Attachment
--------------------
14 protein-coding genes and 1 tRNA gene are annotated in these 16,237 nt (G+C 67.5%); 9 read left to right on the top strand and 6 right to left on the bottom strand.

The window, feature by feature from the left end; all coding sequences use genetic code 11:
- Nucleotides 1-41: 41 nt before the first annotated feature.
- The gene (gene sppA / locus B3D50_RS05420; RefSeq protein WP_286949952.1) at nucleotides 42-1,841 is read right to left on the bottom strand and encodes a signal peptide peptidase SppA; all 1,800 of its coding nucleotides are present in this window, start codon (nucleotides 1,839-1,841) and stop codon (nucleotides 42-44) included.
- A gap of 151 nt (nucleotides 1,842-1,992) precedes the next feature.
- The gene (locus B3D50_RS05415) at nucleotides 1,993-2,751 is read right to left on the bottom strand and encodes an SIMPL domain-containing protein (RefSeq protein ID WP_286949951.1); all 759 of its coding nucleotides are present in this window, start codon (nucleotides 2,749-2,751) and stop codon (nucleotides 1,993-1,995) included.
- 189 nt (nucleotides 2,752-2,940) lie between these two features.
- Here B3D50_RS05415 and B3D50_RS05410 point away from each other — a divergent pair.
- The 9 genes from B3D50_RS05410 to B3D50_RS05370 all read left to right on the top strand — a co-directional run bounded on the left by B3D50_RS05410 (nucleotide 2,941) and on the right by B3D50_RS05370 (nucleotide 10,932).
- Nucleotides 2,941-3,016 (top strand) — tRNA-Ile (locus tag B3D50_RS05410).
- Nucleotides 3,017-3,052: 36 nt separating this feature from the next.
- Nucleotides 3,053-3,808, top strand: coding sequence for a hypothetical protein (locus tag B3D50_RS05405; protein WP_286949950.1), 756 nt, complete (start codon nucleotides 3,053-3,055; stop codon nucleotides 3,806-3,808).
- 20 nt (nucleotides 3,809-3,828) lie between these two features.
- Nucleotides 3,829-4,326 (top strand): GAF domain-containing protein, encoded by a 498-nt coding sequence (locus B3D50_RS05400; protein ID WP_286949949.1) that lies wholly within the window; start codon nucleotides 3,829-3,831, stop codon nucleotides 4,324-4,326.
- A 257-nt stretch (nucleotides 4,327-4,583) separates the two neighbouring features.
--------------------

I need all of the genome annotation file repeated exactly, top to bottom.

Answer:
14 protein-coding genes and 1 tRNA gene are annotated in these 16,237 nt (G+C 67.5%); 9 read left to right on the top strand and 6 right to left on the bottom strand.

The window, feature by feature from the left end; all coding sequences use genetic code 11:
- Nucleotides 1-41: 41 nt before the first annotated feature.
- The gene (gene sppA / locus B3D50_RS05420; RefSeq protein WP_286949952.1) at nucleotides 42-1,841 is read right to left on the bottom strand and encodes a signal peptide peptidase SppA; all 1,800 of its coding nucleotides are present in this window, start codon (nucleotides 1,839-1,841) and stop codon (nucleotides 42-44) included.
- A gap of 151 nt (nucleotides 1,842-1,992) precedes the next feature.
- The gene (locus B3D50_RS05415) at nucleotides 1,993-2,751 is read right to left on the bottom strand and encodes an SIMPL domain-containing protein (RefSeq protein ID WP_286949951.1); all 759 of its coding nucleotides are present in this window, start codon (nucleotides 2,749-2,751) and stop codon (nucleotides 1,993-1,995) included.
- 189 nt (nucleotides 2,752-2,940) lie between these two features.
- Here B3D50_RS05415 and B3D50_RS05410 point away from each other — a divergent pair.
- The 9 genes from B3D50_RS05410 to B3D50_RS05370 all read left to right on the top strand — a co-directional run bounded on the left by B3D50_RS05410 (nucleotide 2,941) and on the right by B3D50_RS05370 (nucleotide 10,932).
- Nucleotides 2,941-3,016 (top strand) — tRNA-Ile (locus tag B3D50_RS05410).
- Nucleotides 3,017-3,052: 36 nt separating this feature from the next.
- Nucleotides 3,053-3,808, top strand: coding sequence for a hypothetical protein (locus tag B3D50_RS05405; protein WP_286949950.1), 756 nt, complete (start codon nucleotides 3,053-3,055; stop codon nucleotides 3,806-3,808).
- 20 nt (nucleotides 3,809-3,828) lie between these two features.
- Nucleotides 3,829-4,326 (top strand): GAF domain-containing protein, encoded by a 498-nt coding sequence (locus B3D50_RS05400; protein ID WP_286949949.1) that lies wholly within the window; start codon nucleotides 3,829-3,831, stop codon nucleotides 4,324-4,326.
- A 257-nt stretch (nucleotides 4,327-4,583) separates the two neighbouring features.